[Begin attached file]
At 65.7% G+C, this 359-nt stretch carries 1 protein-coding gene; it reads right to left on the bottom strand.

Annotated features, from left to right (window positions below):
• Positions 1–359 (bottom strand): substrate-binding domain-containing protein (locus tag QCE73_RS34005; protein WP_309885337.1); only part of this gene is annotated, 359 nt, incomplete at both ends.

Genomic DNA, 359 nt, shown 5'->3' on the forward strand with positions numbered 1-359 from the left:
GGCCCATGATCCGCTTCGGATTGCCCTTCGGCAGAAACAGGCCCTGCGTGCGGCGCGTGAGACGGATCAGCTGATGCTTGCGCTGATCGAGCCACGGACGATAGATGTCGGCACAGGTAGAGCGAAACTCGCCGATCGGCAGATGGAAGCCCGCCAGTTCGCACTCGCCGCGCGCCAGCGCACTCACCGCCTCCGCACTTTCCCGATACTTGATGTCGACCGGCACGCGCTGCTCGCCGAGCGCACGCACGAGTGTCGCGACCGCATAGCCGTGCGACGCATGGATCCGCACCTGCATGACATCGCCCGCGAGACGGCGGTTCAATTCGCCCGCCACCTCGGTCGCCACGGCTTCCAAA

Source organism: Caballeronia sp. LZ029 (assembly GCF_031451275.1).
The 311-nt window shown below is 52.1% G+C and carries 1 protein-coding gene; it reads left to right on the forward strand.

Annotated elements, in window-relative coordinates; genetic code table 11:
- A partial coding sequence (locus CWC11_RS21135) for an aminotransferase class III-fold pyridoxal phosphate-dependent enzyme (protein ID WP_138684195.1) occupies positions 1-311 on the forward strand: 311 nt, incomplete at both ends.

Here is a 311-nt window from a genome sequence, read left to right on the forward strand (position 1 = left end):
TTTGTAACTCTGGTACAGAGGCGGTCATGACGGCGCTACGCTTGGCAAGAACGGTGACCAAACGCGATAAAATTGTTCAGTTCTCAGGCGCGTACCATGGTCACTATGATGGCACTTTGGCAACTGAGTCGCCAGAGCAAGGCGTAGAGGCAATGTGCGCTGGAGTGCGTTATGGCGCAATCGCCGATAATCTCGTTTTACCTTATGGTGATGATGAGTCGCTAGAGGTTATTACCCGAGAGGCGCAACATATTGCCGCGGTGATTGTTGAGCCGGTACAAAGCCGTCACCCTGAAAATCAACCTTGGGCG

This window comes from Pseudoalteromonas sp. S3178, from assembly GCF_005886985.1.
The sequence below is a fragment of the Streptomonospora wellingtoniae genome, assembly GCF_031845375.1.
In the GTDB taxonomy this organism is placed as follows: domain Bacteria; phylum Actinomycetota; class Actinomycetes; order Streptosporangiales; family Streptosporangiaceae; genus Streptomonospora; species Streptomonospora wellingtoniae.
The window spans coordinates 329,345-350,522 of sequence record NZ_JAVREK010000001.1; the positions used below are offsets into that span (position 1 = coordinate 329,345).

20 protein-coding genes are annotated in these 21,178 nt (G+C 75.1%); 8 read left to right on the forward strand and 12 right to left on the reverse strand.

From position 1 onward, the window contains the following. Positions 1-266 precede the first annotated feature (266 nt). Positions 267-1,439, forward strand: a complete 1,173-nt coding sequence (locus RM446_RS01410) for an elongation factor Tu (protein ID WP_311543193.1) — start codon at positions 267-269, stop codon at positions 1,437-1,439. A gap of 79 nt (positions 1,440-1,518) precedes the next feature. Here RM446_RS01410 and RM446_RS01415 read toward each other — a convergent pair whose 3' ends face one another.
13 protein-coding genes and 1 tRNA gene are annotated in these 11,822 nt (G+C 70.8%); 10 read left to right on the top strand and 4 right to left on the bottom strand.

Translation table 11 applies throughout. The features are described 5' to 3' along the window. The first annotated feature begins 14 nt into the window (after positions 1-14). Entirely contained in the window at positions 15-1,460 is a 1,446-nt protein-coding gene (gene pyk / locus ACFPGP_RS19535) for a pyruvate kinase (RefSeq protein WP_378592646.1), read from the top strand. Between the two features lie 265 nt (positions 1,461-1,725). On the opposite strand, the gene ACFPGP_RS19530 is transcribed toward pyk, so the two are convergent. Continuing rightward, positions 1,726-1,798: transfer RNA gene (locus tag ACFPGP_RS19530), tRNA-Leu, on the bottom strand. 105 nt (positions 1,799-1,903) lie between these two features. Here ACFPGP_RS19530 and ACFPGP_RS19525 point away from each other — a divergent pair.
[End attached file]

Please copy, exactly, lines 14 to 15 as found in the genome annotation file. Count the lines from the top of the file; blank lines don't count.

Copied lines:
In the GTDB taxonomy this organism is placed as follows: domain Bacteria; phylum Actinomycetota; class Actinomycetes; order Streptosporangiales; family Streptosporangiaceae; genus Streptomonospora; species Streptomonospora wellingtoniae.
The window spans coordinates 329,345-350,522 of sequence record NZ_JAVREK010000001.1; the positions used below are offsets into that span (position 1 = coordinate 329,345).